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SEC Filing Details

10-K
NRG ENERGY, INC. filed this Form 10-K on 03/01/2018
Entire Document
 

State Out-Of-Market Subsidy Proposals — Certain states in the areas of the country in which NRG operates, including New Jersey, Ohio and Pennsylvania have considered but have not enacted proposals to provide out-of-market subsidy payments to potentially uneconomic nuclear and fossil generating units.  NRG has opposed efforts to provide out-of-market subsidies, and intends to continue opposing them in the future.   
Nuclear Operations
NRG South Texas LP owns 44% of a joint undivided interest in STP. The other owners of STP are the City of Austin, Texas (16%) and the City Public Service Board of San Antonio (40%). STP Nuclear Operating Company, or STPNOC, was founded by the then-owners in 1997 to operate the plant and it is the operator, licensee and holder of the Facility Operating Licenses NPF-76 and NPF-80. STPNOC is a nonstock, nonprofit, nonmember corporation. Each owner of STP appoints a board member (and the three directors then choose a fourth director who also serves as the chief executive officer of STPNOC). A participation agreement establishes an owners' committee with voting interests consistent with ownership interests.
As a holder of an ownership interest in STP, NRG South Texas LP is an NRC licensee and is subject to NRC regulation. The NRC license gives the Company the right only to possess an interest in STP but not to operate it. As a possession-only licensee, i.e., non-operating co-owner, the NRC's regulation of NRG South Texas LP is primarily focused on the Company's ability to meet its financial and decommissioning funding assurance obligations. In connection with the NRC license, the Company and its subsidiaries have a support agreement to provide up to $120 million to support operations at STP.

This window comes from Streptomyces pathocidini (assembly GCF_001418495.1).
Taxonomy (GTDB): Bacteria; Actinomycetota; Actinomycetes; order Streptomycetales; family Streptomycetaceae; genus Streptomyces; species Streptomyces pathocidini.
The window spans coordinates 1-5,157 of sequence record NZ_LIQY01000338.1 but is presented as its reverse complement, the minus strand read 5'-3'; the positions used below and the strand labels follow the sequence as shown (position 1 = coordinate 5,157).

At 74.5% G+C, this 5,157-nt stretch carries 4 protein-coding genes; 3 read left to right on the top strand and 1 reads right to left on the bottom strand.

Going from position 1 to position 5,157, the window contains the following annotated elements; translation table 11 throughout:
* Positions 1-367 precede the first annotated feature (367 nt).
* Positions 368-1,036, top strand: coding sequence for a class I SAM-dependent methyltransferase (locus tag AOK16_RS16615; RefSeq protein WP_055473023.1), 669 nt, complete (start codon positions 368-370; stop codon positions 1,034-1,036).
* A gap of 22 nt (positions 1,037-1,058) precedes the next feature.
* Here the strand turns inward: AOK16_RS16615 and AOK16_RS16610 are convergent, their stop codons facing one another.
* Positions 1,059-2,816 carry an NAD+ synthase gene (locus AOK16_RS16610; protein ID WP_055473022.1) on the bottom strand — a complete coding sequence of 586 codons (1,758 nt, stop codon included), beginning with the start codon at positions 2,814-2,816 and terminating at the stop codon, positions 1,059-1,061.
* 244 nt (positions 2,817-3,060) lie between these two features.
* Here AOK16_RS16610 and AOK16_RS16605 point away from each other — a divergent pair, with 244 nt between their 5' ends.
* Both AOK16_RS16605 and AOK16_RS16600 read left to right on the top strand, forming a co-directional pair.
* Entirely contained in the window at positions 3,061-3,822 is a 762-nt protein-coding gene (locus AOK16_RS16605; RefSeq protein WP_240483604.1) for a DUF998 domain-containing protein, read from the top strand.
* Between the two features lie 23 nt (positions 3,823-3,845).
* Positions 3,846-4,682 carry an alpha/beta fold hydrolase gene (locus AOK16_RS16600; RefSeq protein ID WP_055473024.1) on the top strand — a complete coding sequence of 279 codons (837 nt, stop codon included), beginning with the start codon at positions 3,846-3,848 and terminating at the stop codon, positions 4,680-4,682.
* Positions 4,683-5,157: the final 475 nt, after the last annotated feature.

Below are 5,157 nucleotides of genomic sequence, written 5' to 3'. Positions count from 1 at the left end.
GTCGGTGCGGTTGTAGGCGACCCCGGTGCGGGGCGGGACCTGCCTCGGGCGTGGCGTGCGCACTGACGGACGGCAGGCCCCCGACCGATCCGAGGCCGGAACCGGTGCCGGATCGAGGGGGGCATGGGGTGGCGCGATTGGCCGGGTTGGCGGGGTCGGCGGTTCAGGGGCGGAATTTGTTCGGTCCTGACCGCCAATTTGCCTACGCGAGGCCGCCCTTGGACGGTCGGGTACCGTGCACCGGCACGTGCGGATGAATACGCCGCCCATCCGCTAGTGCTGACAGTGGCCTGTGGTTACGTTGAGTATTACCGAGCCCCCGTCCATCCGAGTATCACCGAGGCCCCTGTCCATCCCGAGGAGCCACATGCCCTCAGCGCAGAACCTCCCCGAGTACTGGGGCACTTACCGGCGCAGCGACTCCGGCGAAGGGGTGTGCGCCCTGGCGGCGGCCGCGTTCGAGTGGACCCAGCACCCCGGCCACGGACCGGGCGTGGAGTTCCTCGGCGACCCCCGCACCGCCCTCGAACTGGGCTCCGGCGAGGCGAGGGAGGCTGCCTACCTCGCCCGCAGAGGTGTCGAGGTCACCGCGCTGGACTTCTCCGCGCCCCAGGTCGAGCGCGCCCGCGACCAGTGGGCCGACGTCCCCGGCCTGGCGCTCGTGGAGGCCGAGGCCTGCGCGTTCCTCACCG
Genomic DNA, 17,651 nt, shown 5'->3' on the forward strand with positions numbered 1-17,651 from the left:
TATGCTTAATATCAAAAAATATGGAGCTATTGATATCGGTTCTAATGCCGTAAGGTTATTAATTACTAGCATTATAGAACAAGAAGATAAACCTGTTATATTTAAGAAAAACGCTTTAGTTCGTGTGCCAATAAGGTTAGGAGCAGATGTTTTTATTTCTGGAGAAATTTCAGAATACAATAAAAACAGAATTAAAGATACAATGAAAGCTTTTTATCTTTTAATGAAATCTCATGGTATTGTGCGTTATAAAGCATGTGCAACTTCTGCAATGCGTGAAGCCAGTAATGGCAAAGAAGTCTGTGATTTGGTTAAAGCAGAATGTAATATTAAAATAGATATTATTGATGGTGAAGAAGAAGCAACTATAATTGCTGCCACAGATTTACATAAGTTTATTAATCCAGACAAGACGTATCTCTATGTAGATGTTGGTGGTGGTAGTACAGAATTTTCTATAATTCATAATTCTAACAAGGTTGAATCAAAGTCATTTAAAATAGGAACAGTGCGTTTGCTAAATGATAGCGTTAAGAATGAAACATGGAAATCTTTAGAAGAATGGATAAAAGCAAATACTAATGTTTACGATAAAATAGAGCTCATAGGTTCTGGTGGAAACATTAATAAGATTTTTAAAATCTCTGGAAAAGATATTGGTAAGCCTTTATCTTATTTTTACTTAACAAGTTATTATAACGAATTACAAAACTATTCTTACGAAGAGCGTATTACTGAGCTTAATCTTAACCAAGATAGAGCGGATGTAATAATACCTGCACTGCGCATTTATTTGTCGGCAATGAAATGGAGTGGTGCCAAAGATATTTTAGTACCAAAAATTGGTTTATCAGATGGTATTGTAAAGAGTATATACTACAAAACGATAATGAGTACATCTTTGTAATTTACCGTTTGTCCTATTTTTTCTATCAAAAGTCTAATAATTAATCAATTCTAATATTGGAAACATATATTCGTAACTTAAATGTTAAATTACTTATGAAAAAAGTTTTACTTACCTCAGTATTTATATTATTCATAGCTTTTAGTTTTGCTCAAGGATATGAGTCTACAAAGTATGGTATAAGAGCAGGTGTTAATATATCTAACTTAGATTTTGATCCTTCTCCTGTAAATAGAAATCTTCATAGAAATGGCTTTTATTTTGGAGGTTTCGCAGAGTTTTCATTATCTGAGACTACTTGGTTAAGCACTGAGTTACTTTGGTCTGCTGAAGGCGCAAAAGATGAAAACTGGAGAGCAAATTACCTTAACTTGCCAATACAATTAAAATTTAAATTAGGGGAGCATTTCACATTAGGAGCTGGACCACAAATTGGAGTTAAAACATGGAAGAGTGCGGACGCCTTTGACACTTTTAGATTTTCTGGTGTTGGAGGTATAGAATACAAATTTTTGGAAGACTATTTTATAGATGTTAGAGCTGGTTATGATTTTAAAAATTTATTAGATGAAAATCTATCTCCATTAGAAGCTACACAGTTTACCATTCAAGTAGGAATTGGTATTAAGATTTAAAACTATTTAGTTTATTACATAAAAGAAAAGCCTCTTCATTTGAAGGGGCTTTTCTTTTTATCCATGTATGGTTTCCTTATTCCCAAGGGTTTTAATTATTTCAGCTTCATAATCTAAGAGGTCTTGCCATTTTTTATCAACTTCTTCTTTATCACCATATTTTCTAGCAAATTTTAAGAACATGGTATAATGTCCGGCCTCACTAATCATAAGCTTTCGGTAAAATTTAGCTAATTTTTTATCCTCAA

Decommissioning Trusts — Upon expiration of the operating licenses for the two generating units at STP, recently extended until 2047 and 2048, respectively, the co-owners of STP are required under federal law to decontaminate and decommission the STP facility. Under NRC regulations, a power reactor licensee generally must pre-fund the full amount of its estimated NRC decommissioning obligations unless it is a rate-regulated utility, or a state or municipal entity that sets its own rates, or has the benefit of a state-mandated non-bypassable charge available to periodically fund the decommissioning trust such that the trust, plus allowable earnings, will equal the estimated decommissioning obligations by the time the decommissioning is expected to begin.
NRG South Texas LP, through its 44% ownership interest, is the beneficiary of decommissioning trusts that have been established to provide funding for decontamination and decommissioning of STP. CenterPoint and AEP collect, through rates or other authorized charges to their electric utility customers, amounts designated for funding NRG South Texas LP's portion of the decommissioning of the facility. See also Item 15 — Note 6, Nuclear Decommissioning Trust Fund, to the Consolidated Financial Statements for additional discussion.
If the funds from the trusts are ultimately determined to be inadequate to decommission the STP facilities, the original owners of the Company's STP interests, CenterPoint and AEP, each will be required to collect, through their PUCT-authorized non-bypassable rates or other charges to customers, additional amounts required to fund NRG South Texas LP's obligations relating to the decommissioning of the facility. Following the completion of the decommissioning, if surplus funds remain in the decommissioning trusts, those excesses will be refunded to the respective rate payers of CenterPoint or AEP, or their successors.
Regional Regulatory Developments
NRG is affected by rule/tariff changes that occur in the ISO regions. For further discussion on regulatory developments see Item 15 — Note 23, Regulatory Matters, to the Consolidated Financial Statements.
Gulf Coast
MISO
Revisions to MISO Capacity Construct — On February 28, 2018, FERC issued two orders on MISO’s capacity market design, which together, re-affirm MISO’s existing capacity market structure. FERC also held that, even though there was a period of time between where MISO’s capacity market structure may not have just and reasonable, that FERC exercised its remedial authority not to rerun past auctions. The Company has 30 days to seek an administrative rehearing with FERC. The eventual outcome of this proceeding will affect capacity prices in MISO and the incentive for generators in MISO to sell capacity into neighboring markets.

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